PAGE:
Spatial autocorrelation and the scaling of species-environment relationships

H.J. de Knegt, F. van Langevelde, M.B. Coughenour, A.K. Skidmore, W.F. de Boer, I.M.A. Heitkonig, N. Knox, R. Slotow, C. van der Waal, H.H.T. Prins

Research output: Contribution to journalArticleAcademicpeer-review

104 Citations (Scopus)

Abstract

Issues of residual spatial autocorrelation (RSA) and spatial scale are critical to the study of species-environment relationships, because RSA invalidates many statistical procedures, while the scale of analysis affects the quantification of these relationships. Although these issues independently are widely covered in literature, only sparse attention is given to their integration. This paper focuses on the interplay between RSA and the spatial scaling of species-environment relationships. Using a hypothetical species in an artificial landscape, we show that a mismatch between the scale of analysis and the scale of a species' response to its environment leads to a decrease in the portion of variation explained by environmental predictors. Moreover, it results in RSA and biased regression coefficients. This bias stems from error-predictor dependencies due to the scale mismatch, the magnitude of which depends on the interaction between the scale of landscape heterogeneity and the scale of a species' response to this heterogeneity. We show that explicitly considering scale effects on RSA can reveal the characteristic scale of a species' response to its environment. This is important, because the estimation of species-environment relationships using spatial regression methods proves to be erroneous in case of a scale mismatch, leading to spurious conclusions when scaling issues are not explicitly considered. The findings presented here highlight the importance of examining the appropriateness of the spatial scales used in analyses, since scale mismatches affect the rigor of statistical analyses and thereby the ability to understand the processes underlying spatial patterning in ecological phenomena.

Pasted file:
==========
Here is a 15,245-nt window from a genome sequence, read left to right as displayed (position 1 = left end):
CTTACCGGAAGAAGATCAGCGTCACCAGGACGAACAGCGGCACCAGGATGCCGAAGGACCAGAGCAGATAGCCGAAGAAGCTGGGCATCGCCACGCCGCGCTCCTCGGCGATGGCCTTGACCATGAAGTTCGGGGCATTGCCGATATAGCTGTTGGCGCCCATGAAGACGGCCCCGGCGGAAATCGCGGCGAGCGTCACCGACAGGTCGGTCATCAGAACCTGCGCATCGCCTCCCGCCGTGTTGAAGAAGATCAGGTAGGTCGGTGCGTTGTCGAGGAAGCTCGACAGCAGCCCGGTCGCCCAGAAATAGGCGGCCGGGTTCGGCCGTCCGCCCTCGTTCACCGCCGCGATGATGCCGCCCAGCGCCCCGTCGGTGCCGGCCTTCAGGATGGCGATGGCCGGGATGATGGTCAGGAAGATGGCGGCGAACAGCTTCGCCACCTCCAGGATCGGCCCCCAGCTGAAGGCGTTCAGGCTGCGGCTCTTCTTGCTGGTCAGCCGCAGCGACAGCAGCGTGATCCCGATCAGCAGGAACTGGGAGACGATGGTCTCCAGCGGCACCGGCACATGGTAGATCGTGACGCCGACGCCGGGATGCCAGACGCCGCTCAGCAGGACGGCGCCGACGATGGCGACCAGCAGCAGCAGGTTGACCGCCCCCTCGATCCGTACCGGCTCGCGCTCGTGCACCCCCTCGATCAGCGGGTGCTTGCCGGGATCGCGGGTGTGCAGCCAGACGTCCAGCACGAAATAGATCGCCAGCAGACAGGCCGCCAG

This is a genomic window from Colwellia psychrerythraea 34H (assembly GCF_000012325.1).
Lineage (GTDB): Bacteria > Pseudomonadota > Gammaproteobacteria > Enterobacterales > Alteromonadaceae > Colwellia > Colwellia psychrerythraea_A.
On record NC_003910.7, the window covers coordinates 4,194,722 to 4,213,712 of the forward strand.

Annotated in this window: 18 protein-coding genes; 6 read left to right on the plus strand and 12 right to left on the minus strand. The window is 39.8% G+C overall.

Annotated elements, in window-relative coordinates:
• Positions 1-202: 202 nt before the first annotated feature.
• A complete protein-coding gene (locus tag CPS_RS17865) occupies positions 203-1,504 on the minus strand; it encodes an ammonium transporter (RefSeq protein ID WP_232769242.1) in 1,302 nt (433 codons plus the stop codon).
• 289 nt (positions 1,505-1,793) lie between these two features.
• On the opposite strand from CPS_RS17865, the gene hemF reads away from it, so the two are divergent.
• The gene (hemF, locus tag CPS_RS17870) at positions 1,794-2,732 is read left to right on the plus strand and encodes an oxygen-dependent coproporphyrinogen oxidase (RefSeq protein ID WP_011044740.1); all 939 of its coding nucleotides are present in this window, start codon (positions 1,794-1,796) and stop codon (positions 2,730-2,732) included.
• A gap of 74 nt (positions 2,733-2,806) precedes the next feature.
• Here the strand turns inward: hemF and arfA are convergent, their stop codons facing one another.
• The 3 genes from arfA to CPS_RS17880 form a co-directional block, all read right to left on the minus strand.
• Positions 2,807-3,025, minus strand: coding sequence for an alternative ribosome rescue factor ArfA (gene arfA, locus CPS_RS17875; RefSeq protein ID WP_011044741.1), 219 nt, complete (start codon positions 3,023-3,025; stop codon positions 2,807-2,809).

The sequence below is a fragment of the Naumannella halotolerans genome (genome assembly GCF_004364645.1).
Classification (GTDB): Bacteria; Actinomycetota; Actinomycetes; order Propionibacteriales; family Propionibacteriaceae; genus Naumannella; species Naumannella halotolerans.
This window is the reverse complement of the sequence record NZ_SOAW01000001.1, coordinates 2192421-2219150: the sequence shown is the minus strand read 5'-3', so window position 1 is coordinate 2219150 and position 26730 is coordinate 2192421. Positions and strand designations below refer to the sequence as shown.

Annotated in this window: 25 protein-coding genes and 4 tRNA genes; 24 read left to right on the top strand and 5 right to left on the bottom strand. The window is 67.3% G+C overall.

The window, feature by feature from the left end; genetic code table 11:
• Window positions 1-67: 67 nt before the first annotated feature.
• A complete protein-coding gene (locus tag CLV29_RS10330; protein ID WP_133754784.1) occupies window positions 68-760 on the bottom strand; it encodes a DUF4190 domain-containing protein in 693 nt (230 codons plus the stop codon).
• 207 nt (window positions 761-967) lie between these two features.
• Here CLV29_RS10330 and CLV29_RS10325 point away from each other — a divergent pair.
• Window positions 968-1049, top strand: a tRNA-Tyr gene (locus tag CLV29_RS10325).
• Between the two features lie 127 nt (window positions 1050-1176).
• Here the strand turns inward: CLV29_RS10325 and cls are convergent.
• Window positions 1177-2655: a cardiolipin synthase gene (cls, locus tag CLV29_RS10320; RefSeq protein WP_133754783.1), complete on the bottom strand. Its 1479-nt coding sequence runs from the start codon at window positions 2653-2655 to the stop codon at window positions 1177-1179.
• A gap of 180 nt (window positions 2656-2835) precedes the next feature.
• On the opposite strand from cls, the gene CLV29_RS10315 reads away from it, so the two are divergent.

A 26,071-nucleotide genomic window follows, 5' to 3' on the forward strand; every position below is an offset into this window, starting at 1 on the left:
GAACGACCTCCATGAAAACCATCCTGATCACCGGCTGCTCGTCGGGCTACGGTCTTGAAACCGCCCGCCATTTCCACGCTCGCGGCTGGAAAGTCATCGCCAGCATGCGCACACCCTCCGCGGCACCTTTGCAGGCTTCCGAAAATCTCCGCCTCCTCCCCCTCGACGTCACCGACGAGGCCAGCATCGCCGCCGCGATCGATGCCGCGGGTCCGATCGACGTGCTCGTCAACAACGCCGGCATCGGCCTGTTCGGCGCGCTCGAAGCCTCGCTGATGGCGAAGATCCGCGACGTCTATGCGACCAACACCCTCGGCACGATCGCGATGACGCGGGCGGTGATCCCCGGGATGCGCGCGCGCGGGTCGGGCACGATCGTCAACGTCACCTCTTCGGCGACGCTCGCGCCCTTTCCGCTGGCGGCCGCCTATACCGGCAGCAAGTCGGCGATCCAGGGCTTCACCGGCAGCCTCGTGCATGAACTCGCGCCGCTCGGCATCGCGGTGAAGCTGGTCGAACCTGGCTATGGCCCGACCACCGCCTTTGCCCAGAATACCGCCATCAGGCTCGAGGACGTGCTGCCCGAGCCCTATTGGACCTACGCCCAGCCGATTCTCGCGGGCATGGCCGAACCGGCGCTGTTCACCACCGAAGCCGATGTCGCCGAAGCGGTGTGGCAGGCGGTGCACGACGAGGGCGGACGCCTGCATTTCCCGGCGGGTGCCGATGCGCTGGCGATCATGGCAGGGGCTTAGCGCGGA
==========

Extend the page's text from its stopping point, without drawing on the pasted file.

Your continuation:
Original languageEnglish
Pages (from-to)2455-2465
JournalEcology
Volume91
Issue number8
DOIs
Publication statusPublished - 2010

Keywords

  • et-al. 2007
  • geographical ecology
  • red herrings
  • distributional data
  • beta diversity
  • regression-models
  • patterns
  • habitat
  • selection
  • account

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